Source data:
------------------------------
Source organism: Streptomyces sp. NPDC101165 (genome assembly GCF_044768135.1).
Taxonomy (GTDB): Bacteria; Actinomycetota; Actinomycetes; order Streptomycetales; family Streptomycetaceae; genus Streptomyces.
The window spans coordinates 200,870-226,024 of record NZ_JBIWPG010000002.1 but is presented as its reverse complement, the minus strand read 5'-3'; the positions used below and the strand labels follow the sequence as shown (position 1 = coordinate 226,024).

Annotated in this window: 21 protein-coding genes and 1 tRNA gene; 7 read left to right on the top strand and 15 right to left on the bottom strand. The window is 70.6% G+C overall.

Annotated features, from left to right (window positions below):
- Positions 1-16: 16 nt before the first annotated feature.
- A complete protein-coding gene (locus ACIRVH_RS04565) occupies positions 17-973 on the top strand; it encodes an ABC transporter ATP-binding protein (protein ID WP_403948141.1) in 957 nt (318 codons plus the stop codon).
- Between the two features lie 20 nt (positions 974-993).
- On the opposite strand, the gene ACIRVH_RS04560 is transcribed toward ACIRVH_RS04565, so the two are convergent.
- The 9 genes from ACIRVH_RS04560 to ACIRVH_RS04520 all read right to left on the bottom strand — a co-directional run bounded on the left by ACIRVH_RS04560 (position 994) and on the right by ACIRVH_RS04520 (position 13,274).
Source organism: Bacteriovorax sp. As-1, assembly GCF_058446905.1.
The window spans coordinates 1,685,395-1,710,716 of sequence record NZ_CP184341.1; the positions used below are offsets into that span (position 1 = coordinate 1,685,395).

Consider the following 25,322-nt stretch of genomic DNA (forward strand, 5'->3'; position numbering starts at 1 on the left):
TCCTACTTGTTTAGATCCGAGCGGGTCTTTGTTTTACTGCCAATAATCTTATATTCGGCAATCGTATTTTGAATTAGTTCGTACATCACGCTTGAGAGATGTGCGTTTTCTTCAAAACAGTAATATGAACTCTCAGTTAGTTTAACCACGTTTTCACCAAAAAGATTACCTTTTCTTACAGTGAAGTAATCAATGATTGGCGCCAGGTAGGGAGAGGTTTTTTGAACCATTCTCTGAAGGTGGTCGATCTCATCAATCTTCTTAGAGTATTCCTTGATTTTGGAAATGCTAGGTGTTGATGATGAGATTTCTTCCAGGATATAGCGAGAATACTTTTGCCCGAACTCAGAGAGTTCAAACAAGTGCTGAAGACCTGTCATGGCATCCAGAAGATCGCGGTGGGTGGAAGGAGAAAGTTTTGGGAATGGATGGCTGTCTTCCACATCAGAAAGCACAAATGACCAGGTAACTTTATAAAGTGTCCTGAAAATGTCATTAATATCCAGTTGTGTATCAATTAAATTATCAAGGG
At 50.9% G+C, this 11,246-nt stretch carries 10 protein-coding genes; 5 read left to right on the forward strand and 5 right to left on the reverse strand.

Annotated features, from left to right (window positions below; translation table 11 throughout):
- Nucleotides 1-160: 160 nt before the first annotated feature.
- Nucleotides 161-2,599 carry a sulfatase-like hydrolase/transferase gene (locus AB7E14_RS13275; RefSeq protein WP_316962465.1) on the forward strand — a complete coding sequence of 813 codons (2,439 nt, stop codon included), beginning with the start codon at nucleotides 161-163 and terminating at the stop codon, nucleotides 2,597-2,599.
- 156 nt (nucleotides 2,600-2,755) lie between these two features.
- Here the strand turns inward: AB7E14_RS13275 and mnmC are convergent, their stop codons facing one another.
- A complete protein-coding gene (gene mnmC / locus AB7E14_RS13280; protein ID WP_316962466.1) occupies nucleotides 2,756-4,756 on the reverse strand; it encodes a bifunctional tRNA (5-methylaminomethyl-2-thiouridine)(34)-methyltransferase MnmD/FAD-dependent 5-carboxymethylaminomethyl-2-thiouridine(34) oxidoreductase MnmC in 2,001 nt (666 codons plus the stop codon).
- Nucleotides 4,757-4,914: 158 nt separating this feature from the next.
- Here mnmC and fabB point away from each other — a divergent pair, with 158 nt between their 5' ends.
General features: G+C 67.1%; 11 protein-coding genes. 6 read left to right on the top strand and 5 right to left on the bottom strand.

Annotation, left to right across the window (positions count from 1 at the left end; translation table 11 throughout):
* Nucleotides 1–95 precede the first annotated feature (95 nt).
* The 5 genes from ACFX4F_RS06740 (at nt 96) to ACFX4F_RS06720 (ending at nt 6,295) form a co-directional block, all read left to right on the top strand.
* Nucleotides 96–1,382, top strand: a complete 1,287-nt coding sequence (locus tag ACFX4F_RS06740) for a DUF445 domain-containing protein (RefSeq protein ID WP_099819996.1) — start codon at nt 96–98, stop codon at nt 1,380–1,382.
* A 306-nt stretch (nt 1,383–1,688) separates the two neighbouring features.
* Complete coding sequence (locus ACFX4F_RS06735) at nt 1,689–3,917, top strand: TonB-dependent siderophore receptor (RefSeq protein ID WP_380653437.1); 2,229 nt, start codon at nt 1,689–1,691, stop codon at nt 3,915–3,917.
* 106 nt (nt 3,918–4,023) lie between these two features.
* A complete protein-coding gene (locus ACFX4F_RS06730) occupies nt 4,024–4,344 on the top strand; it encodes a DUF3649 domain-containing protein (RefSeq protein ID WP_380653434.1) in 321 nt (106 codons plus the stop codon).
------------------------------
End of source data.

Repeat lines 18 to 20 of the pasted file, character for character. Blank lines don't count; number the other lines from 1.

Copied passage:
- Nucleotides 161-2,599 carry a sulfatase-like hydrolase/transferase gene (locus AB7E14_RS13275; RefSeq protein WP_316962465.1) on the forward strand — a complete coding sequence of 813 codons (2,439 nt, stop codon included), beginning with the start codon at nucleotides 161-163 and terminating at the stop codon, nucleotides 2,597-2,599.
- 156 nt (nucleotides 2,600-2,755) lie between these two features.
- Here the strand turns inward: AB7E14_RS13275 and mnmC are convergent, their stop codons facing one another.